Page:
Last night, it poured buckets of rain. The entryway to Hobie's new "apartment" became flooded, so instead of stepping on a sheet of ice or snow when he takes his first step outdoors, it was ankle-deep water. Ankle-deep for a human, I might add, so he was submerged up to his legs! I took the snowshovel and made a lame attempt to "bail" the water, as if we were in a sinking ship. To no avail. But, this morning, it had all dried up overnight, and everything is chilly again, but not a deep-freeze. Normal winter temps today.
This all got me thinking about January Thaw here on the lake in central Mass., home of wait-a-minute-it'll-change weather, hockey players, ice skaters, ice fishing enthusiasts, and snowmobilers. Here are a few things folks should keep in mind for their pets during January Thaw (or early spring, which is just around the corner!):
- The Lake Is Not Safe. As my brother, a retired police officer, always told us, "The lake is NEVER safe." Well, last week, in the deep-freeze, that could have been debatable (but who wants to be out there in those temperatures?!). But once we get into a thaw with temps in the 40s, the lake begins to thaw just like everything else. All the snow in our yard is gone from the rain overnight. The lake has visible patches of slushy areas. My rule is, I never, ever, ever let my dogs out onto the lake (heeding my dear brother's advice). Ice fishing enthusiasts have argued with me, "The ice is safe". They can do what they want, but the dogs are staying behind the fence at home, thank you very much! We have lived here for 30 years, and, yes, a few neighborhood dogs have fallen through the ice -- some have not survived. You don't want to be "that guy" whose dog-falling-through-the-ice story ends up on the evening news. Not to mention that a dog with access to the lake can easily run to the other side of the lake, those woods, those other neighborhoods, and poof!, he's GONE. I can't count the number of unknown dogs who appear on our doorstep, having wandered across from the other side of the lake in winter. Are you going to run across the lake, into the woods on the other side to try to catch him? Probably. Don't get yourself, or your dog into that situation.**
You mean, if it was frozen, I could go over THERE?!
- Ice, Mud, Salt, Sand...and Poop. That oasis you call a back yard has turned into Poop Soup! All has been revealed! And you thought you were doing such a good job cleaning up after your pooches. It must have been the holidays... the task got away from you... yeah, that's it. You let your senior dog out to do his business and he has all of these things to contend with. He slips on the ice, or mud (or both) and down he goes. Your cat gets salt crystals on her foot and starts twerking trying to shake it off. Your young, enthusiastic hound drags gobs of sand into the house, and your three-legger hops into the house and plants single footprints of mud all over the brand-new carpet. What's a mother to do?!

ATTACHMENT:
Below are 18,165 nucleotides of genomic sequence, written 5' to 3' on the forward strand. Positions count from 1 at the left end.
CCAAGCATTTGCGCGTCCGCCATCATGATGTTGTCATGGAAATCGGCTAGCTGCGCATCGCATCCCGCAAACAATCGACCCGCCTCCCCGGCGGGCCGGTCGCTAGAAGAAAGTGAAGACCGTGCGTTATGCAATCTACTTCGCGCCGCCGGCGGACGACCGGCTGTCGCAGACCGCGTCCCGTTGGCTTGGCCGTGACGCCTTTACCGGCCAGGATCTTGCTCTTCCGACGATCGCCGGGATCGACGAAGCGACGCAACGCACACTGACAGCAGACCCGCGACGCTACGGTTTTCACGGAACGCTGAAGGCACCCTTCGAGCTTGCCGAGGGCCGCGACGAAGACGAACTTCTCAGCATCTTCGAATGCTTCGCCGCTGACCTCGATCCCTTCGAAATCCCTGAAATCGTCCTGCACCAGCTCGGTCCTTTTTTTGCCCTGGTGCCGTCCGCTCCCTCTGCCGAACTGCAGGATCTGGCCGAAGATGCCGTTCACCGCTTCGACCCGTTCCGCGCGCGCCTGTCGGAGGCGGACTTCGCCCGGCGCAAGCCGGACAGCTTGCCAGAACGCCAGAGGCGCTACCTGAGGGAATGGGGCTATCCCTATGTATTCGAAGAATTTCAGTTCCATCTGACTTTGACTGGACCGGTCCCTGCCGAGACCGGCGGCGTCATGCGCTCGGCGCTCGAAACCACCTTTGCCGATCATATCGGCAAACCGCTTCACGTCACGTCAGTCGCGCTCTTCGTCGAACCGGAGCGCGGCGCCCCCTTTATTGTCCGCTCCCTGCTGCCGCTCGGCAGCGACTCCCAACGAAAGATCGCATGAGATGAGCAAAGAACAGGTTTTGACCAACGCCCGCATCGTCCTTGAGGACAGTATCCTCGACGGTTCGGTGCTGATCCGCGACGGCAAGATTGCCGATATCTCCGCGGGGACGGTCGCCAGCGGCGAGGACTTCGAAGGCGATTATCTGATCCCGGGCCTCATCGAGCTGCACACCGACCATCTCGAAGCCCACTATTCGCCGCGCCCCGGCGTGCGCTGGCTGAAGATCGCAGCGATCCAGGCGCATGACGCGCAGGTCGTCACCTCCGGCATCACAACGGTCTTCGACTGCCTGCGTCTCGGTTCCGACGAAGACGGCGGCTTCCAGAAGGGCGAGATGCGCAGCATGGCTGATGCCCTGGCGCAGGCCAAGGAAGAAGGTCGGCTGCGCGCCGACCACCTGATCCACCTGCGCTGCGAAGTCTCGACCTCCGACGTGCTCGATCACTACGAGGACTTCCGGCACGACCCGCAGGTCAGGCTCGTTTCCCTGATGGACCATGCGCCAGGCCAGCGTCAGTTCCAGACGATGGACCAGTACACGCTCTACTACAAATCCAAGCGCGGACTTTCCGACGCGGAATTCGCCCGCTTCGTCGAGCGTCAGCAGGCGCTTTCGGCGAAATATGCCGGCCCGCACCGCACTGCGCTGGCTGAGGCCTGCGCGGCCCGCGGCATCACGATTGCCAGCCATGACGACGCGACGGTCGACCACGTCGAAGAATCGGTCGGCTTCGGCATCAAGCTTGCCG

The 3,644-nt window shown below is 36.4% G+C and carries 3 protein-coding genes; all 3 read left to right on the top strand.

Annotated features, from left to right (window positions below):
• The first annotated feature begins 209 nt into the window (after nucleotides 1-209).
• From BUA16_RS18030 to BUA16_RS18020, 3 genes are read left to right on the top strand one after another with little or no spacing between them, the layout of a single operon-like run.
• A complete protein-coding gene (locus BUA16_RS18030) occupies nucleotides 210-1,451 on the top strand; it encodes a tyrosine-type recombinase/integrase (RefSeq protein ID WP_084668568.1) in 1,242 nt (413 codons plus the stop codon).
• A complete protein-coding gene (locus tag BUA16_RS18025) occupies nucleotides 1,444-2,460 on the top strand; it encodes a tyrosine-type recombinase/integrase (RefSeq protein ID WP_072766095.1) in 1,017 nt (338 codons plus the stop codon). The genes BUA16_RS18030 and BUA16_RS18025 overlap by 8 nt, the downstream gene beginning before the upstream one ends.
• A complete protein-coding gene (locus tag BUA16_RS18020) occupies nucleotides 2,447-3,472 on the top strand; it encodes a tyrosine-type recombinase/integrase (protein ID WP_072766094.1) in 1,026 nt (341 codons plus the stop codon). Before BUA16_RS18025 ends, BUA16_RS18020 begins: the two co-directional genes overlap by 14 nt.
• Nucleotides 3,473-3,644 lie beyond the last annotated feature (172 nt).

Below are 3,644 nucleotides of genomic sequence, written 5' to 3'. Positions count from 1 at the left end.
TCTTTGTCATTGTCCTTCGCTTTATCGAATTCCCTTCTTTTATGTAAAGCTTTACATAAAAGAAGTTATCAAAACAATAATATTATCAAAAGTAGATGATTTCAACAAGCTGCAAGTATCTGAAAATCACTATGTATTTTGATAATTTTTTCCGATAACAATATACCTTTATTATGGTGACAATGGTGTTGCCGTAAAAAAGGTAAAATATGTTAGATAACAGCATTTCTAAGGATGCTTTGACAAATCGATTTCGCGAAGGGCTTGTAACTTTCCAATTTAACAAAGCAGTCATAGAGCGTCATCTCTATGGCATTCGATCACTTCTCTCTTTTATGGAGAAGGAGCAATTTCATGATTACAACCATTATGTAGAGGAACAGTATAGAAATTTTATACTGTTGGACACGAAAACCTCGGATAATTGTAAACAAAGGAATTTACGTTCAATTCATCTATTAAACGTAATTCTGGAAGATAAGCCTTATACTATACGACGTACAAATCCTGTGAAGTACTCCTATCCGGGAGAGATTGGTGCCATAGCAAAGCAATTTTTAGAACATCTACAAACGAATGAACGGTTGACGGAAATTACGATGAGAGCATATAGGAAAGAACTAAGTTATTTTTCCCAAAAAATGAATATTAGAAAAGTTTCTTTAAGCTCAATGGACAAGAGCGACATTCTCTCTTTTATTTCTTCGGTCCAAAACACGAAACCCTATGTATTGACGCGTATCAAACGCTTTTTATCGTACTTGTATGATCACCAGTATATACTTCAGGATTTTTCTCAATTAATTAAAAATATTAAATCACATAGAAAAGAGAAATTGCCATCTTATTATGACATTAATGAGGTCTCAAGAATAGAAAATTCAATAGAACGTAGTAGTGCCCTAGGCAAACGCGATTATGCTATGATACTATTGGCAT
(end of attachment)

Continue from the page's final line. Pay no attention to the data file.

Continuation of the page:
My new hobby? Stamping!! all over the floors!
- Loosened Fences and Wobbly Gate Latches. When temps rise, after being so low, fencing material can buckle, shift, or even collapse. Walk around your yard and check all gates to be sure the latches are still holding securely. One lunge onto a fence at a passing dog or car and whomp! an entire section of fence can fall over. Think I'm exaggerating? It has happened to us! Inspect all sections of fence for stability. If a section feels wobbly, keep an eye on it, or twist a bungee cord onto that section to hold it up until spring. Full-on repairs may not hold because of continual weather changes (especially around here!), so unless it's crucial, try not to repair or replace until spring when the ground is more stable.
Note loose wire at bottom of fence. Photo from last spring.
- Cold little paws! After being cooped up for so many weeks, it seems like a grand idea to take the dogs for a walk, right? Keep in mind that roads and sidewalks can still be slippery, with either mud or ice, and sand or salt-covered roads are a real concern. Use doggie mittens or shoes for your pup if you absolutely have to take that walk. (And don't forget to wear shoes with good traction, yourself.) If you don't have paw coverings, be sure to wash off Rover's paw pads with a paper towel soaked in warm water when you get home. Ahhhh, it will feel just like a spa treatment!
I could just stay out here all day, I love it so much. Cold paws? Me?
- Bring Your Pet Indoors, Anyway. If your cats are like mine, they can't wait to go outdoors, and are usually climbing the walls, swinging from curtains, and tearing up toilet paper rolls in an effort to be thrown out! While a January Thaw can seem inviting for them, it's still chilly out there, especially at night. Don't let your outdoor-loving pets stay outside too long. Even if they seem to be enjoying themselves, they can get chilled quickly. [Our cats do have a safe place to retreat to in the event they refuse to come in... it's a small cubbyhole in the roof rafters of the guest cottage on our property (pictured above). Just the right size for the kitties, and they glean the heat from the cottage!] It's always nicer to have them snuggled on your lap by the fire, no matter how much they try to tell you otherwise. **how come cats know enough NOT to walk out onto the lake?!
This post is part of the "Keeping Your Pets Warm" Collaborative Event hosted by Felissa, Davinia and Indiana at Two Little Cavaliers! We hope that you will drop by and visit all of the other posts participating in this event. The linky will be open through Friday 1/23/15 in case anyone else would like to join us. Please only link up a post if it focuses on Keeping Pets Warm. Your post can be tips, tricks, ideas, DIY projects, Crafts, or anything that will help pets or feral animals stay warm during this really cold winter!